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Feinberg’s Independence From BP Questioned

NEW ORLEANS (CN) - A legal expert says aspects of BP's oil spill compensation fund made through its Gulf Coast Claims Center "do not comport with the usual standards for transparency and fairness." Kenneth Feinberg's law firm receives $850,000 a month while Feinberg oversees claims for BP. Tulane law professor Edward Sherman was hired by plaintiff counsel to determine whether the Gulf Coast Claims Facility is meeting expectations.

Sherman made the statement in a 5-page declaration submitted to U.S. District Judge Carl Barbier, who is hearing the consolidated complaints stemming from the Deepwater Horizon catastrophe.

Sherman wrote that a claims center should be established with standards of "independence, neutrality, and experience," should adhere to judicial supervision, and should be transparent about where its funding comes from.

Claimants should be told Feinberg was hired by and is paid through BP, Sherman wrote. He says this would help claimants determine for themselves whether Feinberg's statement that claimants are better off not litigating may be influenced by Feinberg's contract with BP.

Sherman's 5e-page statement is followed by an 11-page Curriculum Vitae that lists his legal expertise, including his former position as Dean of Tulane Law School, a teaching fellowship at Harvard Law, his alma mater, and an extensive list of publications, including casebooks for law schools. His experience included complex litigation, civil procedure and alternative dispute resolution. He has served as counsel, consulted with counsel, or served as an expert witness in a large number of class actions and complex litigations in federal and state courts.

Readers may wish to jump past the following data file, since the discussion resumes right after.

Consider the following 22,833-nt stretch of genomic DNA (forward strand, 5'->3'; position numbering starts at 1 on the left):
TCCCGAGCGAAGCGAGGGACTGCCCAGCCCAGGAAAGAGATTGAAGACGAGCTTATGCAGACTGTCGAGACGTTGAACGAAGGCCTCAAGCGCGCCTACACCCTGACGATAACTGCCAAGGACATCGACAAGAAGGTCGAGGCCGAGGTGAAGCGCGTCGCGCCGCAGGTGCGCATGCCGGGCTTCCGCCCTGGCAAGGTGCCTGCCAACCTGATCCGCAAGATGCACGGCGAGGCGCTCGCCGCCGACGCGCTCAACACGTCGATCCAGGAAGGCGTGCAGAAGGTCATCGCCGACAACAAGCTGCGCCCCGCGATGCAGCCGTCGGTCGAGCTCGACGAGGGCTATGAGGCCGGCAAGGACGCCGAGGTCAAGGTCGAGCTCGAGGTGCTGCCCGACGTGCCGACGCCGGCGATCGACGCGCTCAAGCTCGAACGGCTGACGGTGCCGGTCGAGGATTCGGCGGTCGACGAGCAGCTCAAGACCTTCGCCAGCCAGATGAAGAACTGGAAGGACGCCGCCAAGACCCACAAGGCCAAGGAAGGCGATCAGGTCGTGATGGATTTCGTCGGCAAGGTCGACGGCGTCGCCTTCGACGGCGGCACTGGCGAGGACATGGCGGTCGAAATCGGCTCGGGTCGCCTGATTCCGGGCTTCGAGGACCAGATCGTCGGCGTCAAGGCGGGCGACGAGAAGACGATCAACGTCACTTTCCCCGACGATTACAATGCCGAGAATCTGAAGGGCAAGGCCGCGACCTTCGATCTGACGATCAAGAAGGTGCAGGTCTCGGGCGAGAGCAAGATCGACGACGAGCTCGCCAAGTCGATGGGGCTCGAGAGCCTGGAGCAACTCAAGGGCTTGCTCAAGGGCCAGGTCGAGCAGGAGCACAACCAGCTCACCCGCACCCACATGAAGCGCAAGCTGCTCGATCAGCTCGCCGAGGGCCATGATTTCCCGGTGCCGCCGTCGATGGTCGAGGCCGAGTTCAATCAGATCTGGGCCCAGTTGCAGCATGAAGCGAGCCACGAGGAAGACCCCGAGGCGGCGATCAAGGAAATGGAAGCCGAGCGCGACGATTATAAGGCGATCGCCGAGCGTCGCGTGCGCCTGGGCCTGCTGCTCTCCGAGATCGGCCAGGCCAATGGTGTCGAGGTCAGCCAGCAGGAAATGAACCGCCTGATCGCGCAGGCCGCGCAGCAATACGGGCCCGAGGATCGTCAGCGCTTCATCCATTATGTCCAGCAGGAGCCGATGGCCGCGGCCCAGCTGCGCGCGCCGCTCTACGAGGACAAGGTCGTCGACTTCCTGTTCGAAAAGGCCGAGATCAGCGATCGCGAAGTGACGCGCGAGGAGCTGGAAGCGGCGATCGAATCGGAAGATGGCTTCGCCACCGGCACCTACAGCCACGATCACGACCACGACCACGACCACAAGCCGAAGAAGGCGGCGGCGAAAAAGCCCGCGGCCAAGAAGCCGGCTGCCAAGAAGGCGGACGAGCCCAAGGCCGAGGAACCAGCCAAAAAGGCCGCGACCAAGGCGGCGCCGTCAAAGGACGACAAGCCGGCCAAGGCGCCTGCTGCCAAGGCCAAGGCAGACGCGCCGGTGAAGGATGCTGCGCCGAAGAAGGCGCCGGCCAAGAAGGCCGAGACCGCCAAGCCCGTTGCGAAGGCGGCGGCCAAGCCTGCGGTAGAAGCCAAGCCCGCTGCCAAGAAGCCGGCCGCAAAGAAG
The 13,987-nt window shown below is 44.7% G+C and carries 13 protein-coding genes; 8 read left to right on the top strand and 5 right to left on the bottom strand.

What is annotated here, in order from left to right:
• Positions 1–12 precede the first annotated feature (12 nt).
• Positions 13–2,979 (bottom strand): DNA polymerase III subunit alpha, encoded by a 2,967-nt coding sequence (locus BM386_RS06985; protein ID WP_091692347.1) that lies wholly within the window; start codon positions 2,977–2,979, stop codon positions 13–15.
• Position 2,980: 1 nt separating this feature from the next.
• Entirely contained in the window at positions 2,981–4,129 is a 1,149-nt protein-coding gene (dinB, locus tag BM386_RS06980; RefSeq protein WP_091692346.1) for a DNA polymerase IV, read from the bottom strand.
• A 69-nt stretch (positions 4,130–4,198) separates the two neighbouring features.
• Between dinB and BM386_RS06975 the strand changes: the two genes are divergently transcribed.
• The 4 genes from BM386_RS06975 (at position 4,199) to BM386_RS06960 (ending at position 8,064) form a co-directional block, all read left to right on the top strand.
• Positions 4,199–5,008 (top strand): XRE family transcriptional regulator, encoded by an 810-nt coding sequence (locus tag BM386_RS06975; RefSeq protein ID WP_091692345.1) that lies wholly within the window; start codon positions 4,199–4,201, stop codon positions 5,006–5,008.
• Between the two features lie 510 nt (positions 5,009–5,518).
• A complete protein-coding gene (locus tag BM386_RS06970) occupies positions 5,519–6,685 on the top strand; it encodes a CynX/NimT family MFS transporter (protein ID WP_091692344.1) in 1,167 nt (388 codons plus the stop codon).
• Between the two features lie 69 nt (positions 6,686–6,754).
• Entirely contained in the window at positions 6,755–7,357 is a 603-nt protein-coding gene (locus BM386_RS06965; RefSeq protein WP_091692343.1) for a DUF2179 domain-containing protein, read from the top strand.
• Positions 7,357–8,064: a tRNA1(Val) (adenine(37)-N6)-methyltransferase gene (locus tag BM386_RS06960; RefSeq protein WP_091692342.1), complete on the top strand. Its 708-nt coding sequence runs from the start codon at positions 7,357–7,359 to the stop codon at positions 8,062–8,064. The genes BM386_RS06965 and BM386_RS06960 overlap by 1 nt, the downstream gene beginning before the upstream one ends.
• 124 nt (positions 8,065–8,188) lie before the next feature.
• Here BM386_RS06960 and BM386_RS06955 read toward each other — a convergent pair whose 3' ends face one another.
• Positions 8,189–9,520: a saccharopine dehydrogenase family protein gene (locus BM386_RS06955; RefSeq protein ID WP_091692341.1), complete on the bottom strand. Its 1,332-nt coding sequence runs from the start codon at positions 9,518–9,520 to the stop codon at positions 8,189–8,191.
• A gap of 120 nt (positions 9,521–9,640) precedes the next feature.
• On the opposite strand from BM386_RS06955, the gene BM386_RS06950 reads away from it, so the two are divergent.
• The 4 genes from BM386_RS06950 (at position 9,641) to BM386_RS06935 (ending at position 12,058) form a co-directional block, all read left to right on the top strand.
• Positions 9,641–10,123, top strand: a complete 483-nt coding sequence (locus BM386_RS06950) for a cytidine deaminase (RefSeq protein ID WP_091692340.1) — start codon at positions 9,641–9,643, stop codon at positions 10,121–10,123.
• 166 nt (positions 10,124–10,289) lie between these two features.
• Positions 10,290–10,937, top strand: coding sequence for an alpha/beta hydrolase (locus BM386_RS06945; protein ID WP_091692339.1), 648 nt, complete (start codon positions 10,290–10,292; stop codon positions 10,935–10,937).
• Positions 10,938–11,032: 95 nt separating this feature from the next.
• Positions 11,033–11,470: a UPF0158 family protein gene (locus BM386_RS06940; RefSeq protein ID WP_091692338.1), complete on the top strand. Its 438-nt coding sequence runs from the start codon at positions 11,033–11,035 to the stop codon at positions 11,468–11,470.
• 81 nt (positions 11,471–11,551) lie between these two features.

Sherman claims the monthly $850,000 "fee arrangement" between BP and Feinberg's law firm, Feinberg Rozen LP, "contrasts with the usual method of payment of special masters, who are paid on an hourly basis according to the prevailing market rates in the community."

Citing BP's hiring of lawyers to work at its facility to field claims, Sherman wrote that "having a defendant pay for representation of claimants against it is far from the best way to insure legal representation, and raises questions about the adversaries of attorneys who counsel claimants about whether to accept an offer."

"It is my opinion that certain aspects of the GCCF's [Gulf Coast Claims Facility] operations concerning communications with class members, public releases and comments, requirements for release, and method of payment to attorneys for claimants do not comport with the usual standards for transparency and fairness expected of a claims phase of complex litigation," Sherman wrote in his declaration.

Feinberg and BP set up the Gulf Coast Claims Facility after the Deepwater Horizon catastrophe, as a "responsible party" is expected to do under the Oil Pollution Act of 1990. The ostensible purpose of the fund is to get money quickly to victims of the oil spill.

Critics of the fund have said BP has a second motive: to skew public perception of the disaster as it affects fishermen, seafood proprietors and tourism industry workers, and to reduce litigation resulting from the spill.

Quoting from a legal document put out by the Stanford Review, "The What and Why of Claims Resolution Facilities," by Professor Francis McGovern, the court-appointed special master in the Deepwater Horizon litigation, Sherman wrote: "There are a number of common threads that are critical to their acceptance by parties and claimants and to their success in fulfilling the objectives of the fund.


"Professor McGovern, for example, mentions several accepted standards for the establishment and approval of a claims facility scheme. First is 'independence, neutrality, and experience. ...

"Another accepted standard identified by Professor McGovern is 'judicial supervision.' While not all claims facilities operate under court supervision, where, as here, a claims facility operates as a pre-litigation device, an MDL court having jurisdiction over cases in which claimants are parties or potential parties can exercise surpervisory or remedial authority to insure fairness in the litigation before it," Sherman wrote.

"Claims resolution may be accomplished in litigation through appointment of a special master to serve as claims administrator. ... That the special master must be independent and neutral as regards the parties goes without saying, and is further insured by the fact that the judge has the final decision-making authority.